Northern Ireland

Knock golf club houses plan withdrawn

Ulster Hospital, Dundonald
Image caption The plan involved building homes on the Ulster Hospital's land

A controversial plan to build houses at a Belfast golf club has been shelved.

The houses were to be part of a development at Knock Golf Club, in Dundonald in the east of the city.

Local residents were angered by the intention to build hundreds of homes on what was supposed to be green belt land.

The Department of the Environment announced on Monday that the planning application had been withdrawn by the applicant.

The application involved reducing the current golf course to nine holes and building 300 houses, including some social housing, and using the clubhouse as a community centre.

Part of the land earmarked for the development was revealed to actually belong to the Ulster Hospital, which leased it to the club under a 100-year agreement.

The club wanted to keep five acres of the 12-acre plot in return for giving up the lease 50 years early, freeing the remaining land for hospital use.

Approval was originally granted on that basis, but the health trust later confirmed it had not been consulted by the planners and had never agreed to change the lease.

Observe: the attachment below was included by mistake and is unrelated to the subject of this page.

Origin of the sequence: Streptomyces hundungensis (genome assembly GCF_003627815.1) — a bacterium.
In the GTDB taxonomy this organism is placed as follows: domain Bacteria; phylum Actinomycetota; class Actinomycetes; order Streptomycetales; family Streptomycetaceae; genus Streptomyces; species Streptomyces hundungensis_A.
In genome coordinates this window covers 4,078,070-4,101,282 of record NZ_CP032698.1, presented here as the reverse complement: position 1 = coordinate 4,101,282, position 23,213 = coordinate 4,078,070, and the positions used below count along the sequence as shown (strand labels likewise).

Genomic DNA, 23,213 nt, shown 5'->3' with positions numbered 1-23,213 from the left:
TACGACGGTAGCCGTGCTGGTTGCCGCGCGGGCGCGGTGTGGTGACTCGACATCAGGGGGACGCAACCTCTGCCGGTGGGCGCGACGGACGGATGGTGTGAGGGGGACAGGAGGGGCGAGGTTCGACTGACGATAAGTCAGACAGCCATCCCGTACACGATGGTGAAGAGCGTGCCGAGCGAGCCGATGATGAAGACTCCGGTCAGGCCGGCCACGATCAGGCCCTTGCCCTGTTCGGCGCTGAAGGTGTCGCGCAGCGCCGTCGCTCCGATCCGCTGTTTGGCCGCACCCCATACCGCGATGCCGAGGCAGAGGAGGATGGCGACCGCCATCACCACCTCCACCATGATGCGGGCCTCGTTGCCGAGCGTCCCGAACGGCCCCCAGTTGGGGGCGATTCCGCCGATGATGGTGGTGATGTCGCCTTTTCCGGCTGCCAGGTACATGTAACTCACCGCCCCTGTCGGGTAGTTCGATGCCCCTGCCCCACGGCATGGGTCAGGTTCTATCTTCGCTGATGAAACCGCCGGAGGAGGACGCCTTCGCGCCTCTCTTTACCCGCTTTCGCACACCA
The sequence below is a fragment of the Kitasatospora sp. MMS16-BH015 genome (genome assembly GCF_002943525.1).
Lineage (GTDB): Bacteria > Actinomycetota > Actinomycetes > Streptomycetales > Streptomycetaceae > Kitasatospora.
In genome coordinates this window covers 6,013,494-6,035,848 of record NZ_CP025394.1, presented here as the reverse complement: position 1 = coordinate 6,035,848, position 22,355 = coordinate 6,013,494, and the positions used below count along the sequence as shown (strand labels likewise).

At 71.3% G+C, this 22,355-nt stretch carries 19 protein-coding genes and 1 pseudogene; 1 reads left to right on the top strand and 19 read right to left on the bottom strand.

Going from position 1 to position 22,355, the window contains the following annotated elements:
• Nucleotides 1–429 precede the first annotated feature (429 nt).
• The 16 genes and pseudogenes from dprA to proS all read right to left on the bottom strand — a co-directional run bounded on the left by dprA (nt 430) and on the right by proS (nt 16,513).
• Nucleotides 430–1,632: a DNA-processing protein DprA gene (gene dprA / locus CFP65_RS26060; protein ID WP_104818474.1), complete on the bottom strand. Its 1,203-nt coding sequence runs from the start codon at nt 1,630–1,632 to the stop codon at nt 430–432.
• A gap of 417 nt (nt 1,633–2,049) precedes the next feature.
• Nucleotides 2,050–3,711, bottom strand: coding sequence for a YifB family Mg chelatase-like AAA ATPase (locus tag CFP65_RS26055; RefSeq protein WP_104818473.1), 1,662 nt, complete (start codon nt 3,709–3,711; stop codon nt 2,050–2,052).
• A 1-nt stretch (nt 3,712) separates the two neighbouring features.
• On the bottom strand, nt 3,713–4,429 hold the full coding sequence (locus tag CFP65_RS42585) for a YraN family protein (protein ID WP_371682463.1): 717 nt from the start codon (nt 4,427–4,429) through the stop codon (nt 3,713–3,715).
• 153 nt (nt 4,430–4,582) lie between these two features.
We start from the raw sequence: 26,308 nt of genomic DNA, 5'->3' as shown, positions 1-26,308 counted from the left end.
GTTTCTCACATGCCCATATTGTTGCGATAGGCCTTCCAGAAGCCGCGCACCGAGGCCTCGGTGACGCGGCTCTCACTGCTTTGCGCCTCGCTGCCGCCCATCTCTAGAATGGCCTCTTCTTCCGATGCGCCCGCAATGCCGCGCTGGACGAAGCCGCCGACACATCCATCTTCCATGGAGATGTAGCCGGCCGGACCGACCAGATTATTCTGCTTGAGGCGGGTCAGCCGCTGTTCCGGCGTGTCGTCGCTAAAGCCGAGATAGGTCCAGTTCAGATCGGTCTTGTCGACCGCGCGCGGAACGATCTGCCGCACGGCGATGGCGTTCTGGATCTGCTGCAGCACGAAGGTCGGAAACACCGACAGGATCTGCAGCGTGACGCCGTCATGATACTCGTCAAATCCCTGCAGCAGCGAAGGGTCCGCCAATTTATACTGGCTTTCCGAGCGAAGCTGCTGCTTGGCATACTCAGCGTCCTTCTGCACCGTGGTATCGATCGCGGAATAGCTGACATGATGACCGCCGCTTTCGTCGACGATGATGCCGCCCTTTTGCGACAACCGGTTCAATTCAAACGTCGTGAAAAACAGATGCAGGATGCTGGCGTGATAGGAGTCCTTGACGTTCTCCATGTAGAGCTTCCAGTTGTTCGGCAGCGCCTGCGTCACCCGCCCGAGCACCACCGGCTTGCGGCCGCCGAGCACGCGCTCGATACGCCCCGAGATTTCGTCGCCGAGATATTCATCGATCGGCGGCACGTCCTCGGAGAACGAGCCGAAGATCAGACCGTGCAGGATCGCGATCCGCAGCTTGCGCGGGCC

Agricultural land

The golf club had intended to relocate to a new 185 acre site in Greengraves in Newtownards.

However, permission to build a new course was turned down by Ards Borough Council in December.

Councillor Kieran McCarthy voted against the proposal. He said serious concerns about the impact on traffic and the environment were factors in his decision.

"We have good agricultural land being interfered with and I'm very content to see that the proposal has not been given permission," he said.

As far back as 2007, the development was supported by DUP MP Peter Robinson, who wrote to the then Environment Minister, Arlene Foster, asking if she could expedite the application.

Local residents, including Dundonald Green Belt Association, were angered at the MP's support for the project and it became an issue in last year's general election at which Mr Robinson lost his Westminster seat.

The issue then came before the Environment Committee at Stormont

The DUP wanted to rule out any more discussion about the planning decision.

Further discussion

However, the SDLP, Sinn Fein, Ulster Unionists and Alliance all agreed that there should be further discussion about the development.

The planners were eventually called to answer questions about how the application had been handled.

Earlier this month, independent east Belfast MLA Dawn Purvis said there were "too many questions" about the planning application for the development to proceed.

"I would encourage the environment minister to revisit and review the application and conduct a thorough investigation into the claims made in the application which are currently in dispute," she said.

The developers have declined to comment.

A DOE spokesperson said that all those who had been in contact with it regarding the Knock Golf Club development would be informed of the withdrawal.

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